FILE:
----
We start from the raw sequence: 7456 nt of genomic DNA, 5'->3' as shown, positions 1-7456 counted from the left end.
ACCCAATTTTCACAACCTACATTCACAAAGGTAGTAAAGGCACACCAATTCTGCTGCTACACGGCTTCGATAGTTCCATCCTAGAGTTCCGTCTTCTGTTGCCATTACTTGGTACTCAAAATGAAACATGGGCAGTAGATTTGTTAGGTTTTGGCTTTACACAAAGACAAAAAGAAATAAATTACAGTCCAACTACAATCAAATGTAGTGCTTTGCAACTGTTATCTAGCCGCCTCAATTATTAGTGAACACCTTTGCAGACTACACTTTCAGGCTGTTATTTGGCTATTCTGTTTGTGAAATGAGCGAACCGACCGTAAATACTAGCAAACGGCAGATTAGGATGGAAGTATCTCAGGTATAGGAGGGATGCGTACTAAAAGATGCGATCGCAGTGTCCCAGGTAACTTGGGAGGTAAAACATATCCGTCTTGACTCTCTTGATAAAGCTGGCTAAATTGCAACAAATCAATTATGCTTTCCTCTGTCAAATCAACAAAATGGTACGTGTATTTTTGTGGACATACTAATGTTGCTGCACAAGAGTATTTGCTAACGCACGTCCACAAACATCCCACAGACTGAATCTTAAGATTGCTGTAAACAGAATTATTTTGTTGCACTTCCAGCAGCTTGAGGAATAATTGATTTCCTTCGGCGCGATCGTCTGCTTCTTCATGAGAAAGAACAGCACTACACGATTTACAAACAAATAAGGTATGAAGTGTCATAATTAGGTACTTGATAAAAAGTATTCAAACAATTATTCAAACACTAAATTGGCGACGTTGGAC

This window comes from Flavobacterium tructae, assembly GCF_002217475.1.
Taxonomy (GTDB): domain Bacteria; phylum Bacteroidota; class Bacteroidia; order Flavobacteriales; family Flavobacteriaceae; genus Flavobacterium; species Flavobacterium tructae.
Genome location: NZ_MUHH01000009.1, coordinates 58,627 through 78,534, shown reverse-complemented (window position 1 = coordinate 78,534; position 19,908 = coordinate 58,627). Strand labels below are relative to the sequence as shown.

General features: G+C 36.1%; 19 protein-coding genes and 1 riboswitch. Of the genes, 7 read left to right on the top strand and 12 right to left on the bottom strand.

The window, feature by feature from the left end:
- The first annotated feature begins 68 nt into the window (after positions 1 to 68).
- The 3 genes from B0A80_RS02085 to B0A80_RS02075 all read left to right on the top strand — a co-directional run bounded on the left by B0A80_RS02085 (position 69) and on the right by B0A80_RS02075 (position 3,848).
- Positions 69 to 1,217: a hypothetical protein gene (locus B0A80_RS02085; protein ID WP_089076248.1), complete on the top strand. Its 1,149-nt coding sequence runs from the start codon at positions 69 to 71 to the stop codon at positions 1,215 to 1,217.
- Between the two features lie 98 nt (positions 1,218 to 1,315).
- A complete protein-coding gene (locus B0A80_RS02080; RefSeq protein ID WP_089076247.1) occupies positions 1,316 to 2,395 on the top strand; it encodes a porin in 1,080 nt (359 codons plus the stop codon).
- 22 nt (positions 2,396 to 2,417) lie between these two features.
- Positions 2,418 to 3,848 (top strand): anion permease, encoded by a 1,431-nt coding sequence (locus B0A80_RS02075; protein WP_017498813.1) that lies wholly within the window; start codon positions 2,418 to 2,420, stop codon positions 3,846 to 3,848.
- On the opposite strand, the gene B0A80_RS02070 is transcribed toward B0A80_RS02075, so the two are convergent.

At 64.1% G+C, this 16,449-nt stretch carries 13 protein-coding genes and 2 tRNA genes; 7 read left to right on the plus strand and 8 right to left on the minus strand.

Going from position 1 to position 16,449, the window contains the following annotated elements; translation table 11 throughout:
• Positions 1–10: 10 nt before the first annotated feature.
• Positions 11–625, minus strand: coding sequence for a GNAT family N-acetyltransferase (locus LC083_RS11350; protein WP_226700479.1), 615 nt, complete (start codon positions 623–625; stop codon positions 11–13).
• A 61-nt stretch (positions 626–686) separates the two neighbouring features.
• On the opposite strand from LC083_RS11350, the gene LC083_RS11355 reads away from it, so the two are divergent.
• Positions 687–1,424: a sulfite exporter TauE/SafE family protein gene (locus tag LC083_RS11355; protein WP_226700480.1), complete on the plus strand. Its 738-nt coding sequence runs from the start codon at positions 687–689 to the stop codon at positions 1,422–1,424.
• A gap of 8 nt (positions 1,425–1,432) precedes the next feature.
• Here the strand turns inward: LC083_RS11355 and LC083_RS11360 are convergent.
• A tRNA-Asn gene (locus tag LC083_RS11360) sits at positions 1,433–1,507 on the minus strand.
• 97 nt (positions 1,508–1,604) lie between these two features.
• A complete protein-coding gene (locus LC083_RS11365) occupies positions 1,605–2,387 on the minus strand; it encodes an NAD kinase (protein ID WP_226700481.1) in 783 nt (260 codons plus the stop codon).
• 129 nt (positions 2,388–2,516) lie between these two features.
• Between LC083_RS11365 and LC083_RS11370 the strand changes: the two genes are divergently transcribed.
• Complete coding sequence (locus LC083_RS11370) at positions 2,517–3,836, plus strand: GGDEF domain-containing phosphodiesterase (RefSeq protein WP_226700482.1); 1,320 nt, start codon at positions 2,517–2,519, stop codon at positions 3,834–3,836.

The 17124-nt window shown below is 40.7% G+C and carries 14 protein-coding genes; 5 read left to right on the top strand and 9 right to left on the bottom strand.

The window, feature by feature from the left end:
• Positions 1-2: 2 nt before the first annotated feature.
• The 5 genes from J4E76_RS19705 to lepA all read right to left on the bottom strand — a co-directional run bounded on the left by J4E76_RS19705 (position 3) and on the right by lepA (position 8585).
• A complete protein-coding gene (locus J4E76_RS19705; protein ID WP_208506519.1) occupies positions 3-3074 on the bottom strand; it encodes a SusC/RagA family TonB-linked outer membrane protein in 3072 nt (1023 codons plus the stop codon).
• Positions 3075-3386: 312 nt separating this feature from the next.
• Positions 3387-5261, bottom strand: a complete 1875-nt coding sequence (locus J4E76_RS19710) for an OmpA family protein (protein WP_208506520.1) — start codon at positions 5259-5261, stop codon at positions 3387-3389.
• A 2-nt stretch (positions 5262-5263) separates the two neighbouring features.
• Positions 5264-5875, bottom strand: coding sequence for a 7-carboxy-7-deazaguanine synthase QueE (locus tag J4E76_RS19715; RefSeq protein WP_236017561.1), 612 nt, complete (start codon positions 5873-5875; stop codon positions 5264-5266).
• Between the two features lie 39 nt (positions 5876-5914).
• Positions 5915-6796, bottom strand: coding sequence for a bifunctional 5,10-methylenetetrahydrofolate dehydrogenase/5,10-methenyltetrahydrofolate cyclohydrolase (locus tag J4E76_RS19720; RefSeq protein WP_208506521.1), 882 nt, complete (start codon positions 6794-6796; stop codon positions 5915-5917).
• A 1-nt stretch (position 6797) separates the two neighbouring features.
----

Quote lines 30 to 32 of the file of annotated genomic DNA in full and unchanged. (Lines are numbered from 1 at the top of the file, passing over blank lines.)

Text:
• Complete coding sequence (locus LC083_RS11370) at positions 2,517–3,836, plus strand: GGDEF domain-containing phosphodiesterase (RefSeq protein WP_226700482.1); 1,320 nt, start codon at positions 2,517–2,519, stop codon at positions 3,834–3,836.

The 17124-nt window shown below is 40.7% G+C and carries 14 protein-coding genes; 5 read left to right on the top strand and 9 right to left on the bottom strand.

The window, feature by feature from the left end: